Tuesday, April 4, 2017

Unmasking, Surveillance and Crimes

There is a lot of news about former National Security Advisor, Susan Rice, had requested documents to be "unmasked". Some of you are wondering what this means.

Let me start with the most basic. EVERYTHING transmitted electronically is copied by the federal government. While Snowden and Manning provided evidence that this is true, it is not new and has been going on for decades, not years, decades. I personally have been writing about it for 8 years on this blog. Everything that has ever been transmitted on the internet has been recorded and that includes e-mails. For those who do not know, the Pimpernel was one of the first million people on the internet. Heck, the internet was created and is controlled by the federal government. If you don't understand that, you need to look it up.

The internet has a backup. If the internet went down tomorrow it could be rebooted along with all of the information on it. To understand this you need two pieces of information.

Gizmodo - Seven People Have Been Entrusted With The Keys To The Internet.  Gizmodo is a tech site. The article is from 2010. Seven people have the ability to restart the internet. ICANN determines who gets the keys. In fact, the reboot would be done from US military bases. The internet was started by the US military and was originally called ARPNET.

The second thing you need to know is that all of the information that travels on the internet and over cell phones is collected and stored by the US government. This is what we learned from Manning and Snowden.

This is an amazing amount of information that is collected on a daily basis. Now for any paranoids out there, nobody cares about your personal information. Well, the government doesn't care about whether or not your cheating on your wife or smoking weed. You just aren't that interesting to the NSA until you are. Think about it this way, with all the surveillance cameras in the United States and Britain, do you really believe people are assigned to review every second of film? Of course not, it is reviewed only when there is a reason to, like after a bombing. Same thing with internet communications.

In order to protect your privacy, rules have been put in place to determine when the government can look at collected information. If the government wants to look at John Doe's communications, it must have a reason if he is an American. They don't really need much of a reason to look at communications between foreign individuals although I am quite sure there are rules for that too.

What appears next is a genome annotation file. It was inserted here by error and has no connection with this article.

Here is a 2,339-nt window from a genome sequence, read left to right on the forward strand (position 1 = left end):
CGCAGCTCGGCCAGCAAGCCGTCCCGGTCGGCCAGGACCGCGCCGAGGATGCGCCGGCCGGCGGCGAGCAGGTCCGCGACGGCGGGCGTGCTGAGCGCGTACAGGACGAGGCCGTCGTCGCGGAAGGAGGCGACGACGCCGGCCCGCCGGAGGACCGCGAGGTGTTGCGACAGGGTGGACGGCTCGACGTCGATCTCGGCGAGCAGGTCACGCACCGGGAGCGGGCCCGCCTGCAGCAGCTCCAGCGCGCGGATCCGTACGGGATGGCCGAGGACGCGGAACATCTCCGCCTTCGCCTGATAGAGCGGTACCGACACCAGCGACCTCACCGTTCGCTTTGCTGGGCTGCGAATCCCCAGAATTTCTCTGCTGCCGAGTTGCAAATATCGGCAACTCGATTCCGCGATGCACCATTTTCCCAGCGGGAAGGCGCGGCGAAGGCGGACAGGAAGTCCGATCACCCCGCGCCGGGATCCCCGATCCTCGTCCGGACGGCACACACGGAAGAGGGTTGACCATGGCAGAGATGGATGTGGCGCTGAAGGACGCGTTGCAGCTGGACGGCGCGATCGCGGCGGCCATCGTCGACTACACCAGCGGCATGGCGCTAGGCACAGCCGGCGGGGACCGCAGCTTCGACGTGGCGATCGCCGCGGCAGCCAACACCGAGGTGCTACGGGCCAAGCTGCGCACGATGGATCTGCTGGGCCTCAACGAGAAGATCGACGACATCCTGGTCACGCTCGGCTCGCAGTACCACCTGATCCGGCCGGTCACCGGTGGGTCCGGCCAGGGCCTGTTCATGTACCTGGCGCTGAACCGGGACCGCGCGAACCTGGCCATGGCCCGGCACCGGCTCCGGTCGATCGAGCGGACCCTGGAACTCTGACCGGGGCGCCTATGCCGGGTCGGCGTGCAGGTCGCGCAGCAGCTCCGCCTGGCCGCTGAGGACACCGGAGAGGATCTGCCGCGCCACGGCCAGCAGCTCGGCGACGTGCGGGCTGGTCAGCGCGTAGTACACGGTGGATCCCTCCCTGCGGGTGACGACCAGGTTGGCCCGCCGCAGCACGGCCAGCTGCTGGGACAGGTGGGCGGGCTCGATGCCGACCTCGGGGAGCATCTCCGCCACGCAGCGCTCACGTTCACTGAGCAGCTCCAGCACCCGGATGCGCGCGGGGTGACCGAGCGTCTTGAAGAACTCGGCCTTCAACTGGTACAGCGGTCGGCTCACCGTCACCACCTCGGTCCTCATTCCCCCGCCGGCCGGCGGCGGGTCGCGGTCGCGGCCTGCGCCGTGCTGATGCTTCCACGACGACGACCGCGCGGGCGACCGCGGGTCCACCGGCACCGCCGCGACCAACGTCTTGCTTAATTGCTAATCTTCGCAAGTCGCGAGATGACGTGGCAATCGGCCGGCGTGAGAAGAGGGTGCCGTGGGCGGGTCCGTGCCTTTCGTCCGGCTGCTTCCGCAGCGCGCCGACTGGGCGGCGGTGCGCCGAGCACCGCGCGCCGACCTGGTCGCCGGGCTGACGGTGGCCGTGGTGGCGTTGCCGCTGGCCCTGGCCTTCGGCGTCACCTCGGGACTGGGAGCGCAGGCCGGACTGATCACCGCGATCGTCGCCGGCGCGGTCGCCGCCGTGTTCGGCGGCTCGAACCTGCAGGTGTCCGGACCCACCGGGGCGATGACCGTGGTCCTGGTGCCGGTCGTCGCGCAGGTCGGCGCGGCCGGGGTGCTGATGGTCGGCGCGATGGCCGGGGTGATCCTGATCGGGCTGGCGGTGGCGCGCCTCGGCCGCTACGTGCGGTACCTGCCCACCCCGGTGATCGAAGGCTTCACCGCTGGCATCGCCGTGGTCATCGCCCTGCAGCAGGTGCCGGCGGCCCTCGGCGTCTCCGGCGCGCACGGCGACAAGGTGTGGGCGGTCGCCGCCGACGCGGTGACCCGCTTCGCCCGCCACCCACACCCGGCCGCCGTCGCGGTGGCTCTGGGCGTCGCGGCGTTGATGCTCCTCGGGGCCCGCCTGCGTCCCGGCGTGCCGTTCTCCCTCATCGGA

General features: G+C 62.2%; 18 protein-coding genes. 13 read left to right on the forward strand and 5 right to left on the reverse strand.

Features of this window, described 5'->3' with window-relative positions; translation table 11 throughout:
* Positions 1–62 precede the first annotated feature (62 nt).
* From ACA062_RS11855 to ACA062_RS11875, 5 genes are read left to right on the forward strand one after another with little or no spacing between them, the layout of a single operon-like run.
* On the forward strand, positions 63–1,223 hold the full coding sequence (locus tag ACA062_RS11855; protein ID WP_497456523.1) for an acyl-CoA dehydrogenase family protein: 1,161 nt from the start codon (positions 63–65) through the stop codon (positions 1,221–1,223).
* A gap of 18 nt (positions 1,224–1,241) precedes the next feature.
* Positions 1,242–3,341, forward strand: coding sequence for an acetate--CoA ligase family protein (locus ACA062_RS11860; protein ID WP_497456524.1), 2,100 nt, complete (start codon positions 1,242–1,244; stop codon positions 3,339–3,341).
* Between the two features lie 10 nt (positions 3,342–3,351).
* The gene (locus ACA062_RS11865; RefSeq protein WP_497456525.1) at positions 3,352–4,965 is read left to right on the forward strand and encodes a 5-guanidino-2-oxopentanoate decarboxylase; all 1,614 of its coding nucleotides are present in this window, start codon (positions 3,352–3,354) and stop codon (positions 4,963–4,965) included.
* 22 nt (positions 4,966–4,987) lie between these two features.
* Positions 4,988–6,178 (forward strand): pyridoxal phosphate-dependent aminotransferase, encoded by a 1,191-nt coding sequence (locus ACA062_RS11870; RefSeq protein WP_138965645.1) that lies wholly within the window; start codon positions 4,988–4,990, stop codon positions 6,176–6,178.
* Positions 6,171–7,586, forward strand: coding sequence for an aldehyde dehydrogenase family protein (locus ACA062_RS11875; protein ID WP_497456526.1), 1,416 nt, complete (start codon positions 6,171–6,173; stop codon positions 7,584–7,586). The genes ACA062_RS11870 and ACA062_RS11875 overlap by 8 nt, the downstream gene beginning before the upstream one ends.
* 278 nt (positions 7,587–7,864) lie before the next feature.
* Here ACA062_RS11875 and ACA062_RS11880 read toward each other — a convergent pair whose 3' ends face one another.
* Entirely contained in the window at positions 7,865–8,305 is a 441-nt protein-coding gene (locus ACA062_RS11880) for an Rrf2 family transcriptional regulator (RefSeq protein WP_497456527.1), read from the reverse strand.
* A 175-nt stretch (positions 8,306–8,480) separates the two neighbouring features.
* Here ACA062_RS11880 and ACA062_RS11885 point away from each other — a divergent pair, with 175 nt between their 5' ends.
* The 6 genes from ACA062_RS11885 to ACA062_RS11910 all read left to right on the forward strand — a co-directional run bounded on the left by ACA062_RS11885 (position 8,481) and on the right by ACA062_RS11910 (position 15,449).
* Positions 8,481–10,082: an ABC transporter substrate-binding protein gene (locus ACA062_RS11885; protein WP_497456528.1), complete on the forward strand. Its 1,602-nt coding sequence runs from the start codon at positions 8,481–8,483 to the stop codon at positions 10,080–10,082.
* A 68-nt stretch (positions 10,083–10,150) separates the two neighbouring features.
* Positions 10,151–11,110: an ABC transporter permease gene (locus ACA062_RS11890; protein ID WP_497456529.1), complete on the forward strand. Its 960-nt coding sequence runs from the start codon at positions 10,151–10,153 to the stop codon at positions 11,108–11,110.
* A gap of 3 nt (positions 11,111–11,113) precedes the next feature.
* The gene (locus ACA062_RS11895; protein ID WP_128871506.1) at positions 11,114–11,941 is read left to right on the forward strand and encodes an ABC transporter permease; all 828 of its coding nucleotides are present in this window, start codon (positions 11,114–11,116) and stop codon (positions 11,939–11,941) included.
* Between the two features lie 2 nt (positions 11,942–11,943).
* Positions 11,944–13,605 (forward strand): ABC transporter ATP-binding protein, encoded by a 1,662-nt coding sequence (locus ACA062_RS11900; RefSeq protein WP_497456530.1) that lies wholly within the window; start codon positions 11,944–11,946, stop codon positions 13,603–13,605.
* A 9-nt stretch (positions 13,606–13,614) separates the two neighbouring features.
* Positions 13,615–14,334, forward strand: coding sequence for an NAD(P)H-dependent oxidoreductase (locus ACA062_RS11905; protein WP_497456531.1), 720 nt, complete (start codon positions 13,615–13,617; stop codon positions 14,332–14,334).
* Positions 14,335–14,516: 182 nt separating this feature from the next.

What has come to light is that the former National Security Advisor received communications that had been made by Russians and unknown Americans. They were unknown, as required by law, until she requested that they be "unmasked".  That means that transcripts which originally said "American number 1" were changed to show the Americans actual name.

Unmasking occurs more frequently than we might like; but, the actual name of Americans who are unmasked is to be limited in distribution to people with a need to know who are validly investigating with authority a subject. This is the purpose of the FISA courts. Rice requested that Americans names be provided for a series of communications and it included people such as General Flynn. How do we know this, it was reported by the New York Times and others. In fact, they reported that they had seen the transcripts showing Flynn's name. This unmasking occurred after the communications.

Now, these transcripts should have gone directly from the collecting agency to the requestor, in this case Rice; but, somehow they were mysteriously distributed to others in the intelligence community and Obama administration. That is the first problem as it shows that the rules were not followed. Once that information was made public there should have been an immediate investigation into who had access to it and when and why they were given access to it. From what we know now, that did not happen under the Obama administration. Why not? You don't ask what you don't want to know. Just as importantly, what was the justification for the unmasking? We haven't been told that and the corporate media doesn't even want to ask the question. At least CNN doesn't.

The standard questions for reporters to ask are who was given this information, why were they given the information, when were they given the information,, what information were they given and how was the information given to them and where was this information distributed. That is reporting 101. Well, we know where some of this information was distributed. It was distributed to members of the corporate media who then reported on it. Reporting it was not a crime; but, providing it to the press is.

After the WikiLeaks release of the Podesta emails, the corporate media refused to report on it and some went so far as to claim that it was illegal for anyone to look at it other than the corporate media.

YouTube - CNN says it's ILLEGAL for you to read the Wikileaks/Hillary Clinton emails

Somehow these same rules did not apply to General Flynn. The same corporate media that was offended by the release of Podesta's emails was thrilled to release Flynn's private communications.

YouTube - CNN - Don Lemon: Won't aid and abet Trump's diversion... 

Mr. Lemon, aside from refusing to be a real reporter, ignores the basic fact. Flynn's communications were released to the press. Flynn's conversations were recorded and transcripts were made. Those transcripts were unmasked. Those are the facts. To refuse to investigate these facts or ask basic questions is dishonest and predictable. While the corporate media should be addressing privacy issues in a world of universal surveillance, they instead chose to ignore it because they don't like the answers.

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